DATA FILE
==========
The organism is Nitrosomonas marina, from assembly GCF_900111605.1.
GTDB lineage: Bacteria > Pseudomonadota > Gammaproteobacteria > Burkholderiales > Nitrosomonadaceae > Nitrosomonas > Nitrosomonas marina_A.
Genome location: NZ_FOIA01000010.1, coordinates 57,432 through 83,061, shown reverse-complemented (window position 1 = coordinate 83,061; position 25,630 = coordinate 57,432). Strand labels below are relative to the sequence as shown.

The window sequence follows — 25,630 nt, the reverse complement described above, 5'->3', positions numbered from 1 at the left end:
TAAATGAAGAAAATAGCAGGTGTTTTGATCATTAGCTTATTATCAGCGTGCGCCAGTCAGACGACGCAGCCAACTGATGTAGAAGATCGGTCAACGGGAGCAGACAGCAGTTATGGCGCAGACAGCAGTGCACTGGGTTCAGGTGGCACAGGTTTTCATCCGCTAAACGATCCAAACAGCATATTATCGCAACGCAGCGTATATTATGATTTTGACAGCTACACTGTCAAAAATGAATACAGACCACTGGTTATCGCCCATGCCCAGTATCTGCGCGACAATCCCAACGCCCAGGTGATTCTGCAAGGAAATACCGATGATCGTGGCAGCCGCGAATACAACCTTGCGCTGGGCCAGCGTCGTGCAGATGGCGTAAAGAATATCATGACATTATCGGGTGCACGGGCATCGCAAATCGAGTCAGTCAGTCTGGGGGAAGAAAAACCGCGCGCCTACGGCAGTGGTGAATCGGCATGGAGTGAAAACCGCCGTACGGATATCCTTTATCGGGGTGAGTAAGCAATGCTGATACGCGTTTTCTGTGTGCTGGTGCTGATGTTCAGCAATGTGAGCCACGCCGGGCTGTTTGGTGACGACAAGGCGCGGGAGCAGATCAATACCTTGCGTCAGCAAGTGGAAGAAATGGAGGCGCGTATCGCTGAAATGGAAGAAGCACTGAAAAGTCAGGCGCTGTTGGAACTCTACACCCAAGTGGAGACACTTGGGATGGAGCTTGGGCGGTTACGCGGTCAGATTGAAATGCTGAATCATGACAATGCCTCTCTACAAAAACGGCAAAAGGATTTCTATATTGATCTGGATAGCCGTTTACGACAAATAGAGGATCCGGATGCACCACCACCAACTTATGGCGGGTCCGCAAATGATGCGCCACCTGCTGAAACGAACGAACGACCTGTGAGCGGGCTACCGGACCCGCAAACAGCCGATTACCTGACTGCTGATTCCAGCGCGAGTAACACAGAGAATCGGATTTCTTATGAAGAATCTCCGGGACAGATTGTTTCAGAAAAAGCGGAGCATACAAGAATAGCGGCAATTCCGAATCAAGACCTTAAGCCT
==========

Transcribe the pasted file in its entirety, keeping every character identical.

The organism is Nitrosomonas marina, from assembly GCF_900111605.1.
GTDB lineage: Bacteria > Pseudomonadota > Gammaproteobacteria > Burkholderiales > Nitrosomonadaceae > Nitrosomonas > Nitrosomonas marina_A.
Genome location: NZ_FOIA01000010.1, coordinates 57,432 through 83,061, shown reverse-complemented (window position 1 = coordinate 83,061; position 25,630 = coordinate 57,432). Strand labels below are relative to the sequence as shown.

The window sequence follows — 25,630 nt, the reverse complement described above, 5'->3', positions numbered from 1 at the left end:
TAAATGAAGAAAATAGCAGGTGTTTTGATCATTAGCTTATTATCAGCGTGCGCCAGTCAGACGACGCAGCCAACTGATGTAGAAGATCGGTCAACGGGAGCAGACAGCAGTTATGGCGCAGACAGCAGTGCACTGGGTTCAGGTGGCACAGGTTTTCATCCGCTAAACGATCCAAACAGCATATTATCGCAACGCAGCGTATATTATGATTTTGACAGCTACACTGTCAAAAATGAATACAGACCACTGGTTATCGCCCATGCCCAGTATCTGCGCGACAATCCCAACGCCCAGGTGATTCTGCAAGGAAATACCGATGATCGTGGCAGCCGCGAATACAACCTTGCGCTGGGCCAGCGTCGTGCAGATGGCGTAAAGAATATCATGACATTATCGGGTGCACGGGCATCGCAAATCGAGTCAGTCAGTCTGGGGGAAGAAAAACCGCGCGCCTACGGCAGTGGTGAATCGGCATGGAGTGAAAACCGCCGTACGGATATCCTTTATCGGGGTGAGTAAGCAATGCTGATACGCGTTTTCTGTGTGCTGGTGCTGATGTTCAGCAATGTGAGCCACGCCGGGCTGTTTGGTGACGACAAGGCGCGGGAGCAGATCAATACCTTGCGTCAGCAAGTGGAAGAAATGGAGGCGCGTATCGCTGAAATGGAAGAAGCACTGAAAAGTCAGGCGCTGTTGGAACTCTACACCCAAGTGGAGACACTTGGGATGGAGCTTGGGCGGTTACGCGGTCAGATTGAAATGCTGAATCATGACAATGCCTCTCTACAAAAACGGCAAAAGGATTTCTATATTGATCTGGATAGCCGTTTACGACAAATAGAGGATCCGGATGCACCACCACCAACTTATGGCGGGTCCGCAAATGATGCGCCACCTGCTGAAACGAACGAACGACCTGTGAGCGGGCTACCGGACCCGCAAACAGCCGATTACCTGACTGCTGATTCCAGCGCGAGTAACACAGAGAATCGGATTTCTTATGAAGAATCTCCGGGACAGATTGTTTCAGAAAAAGCGGAGCATACAAGAATAGCGGCAATTCCGAATCAAGACCTTAAGCCT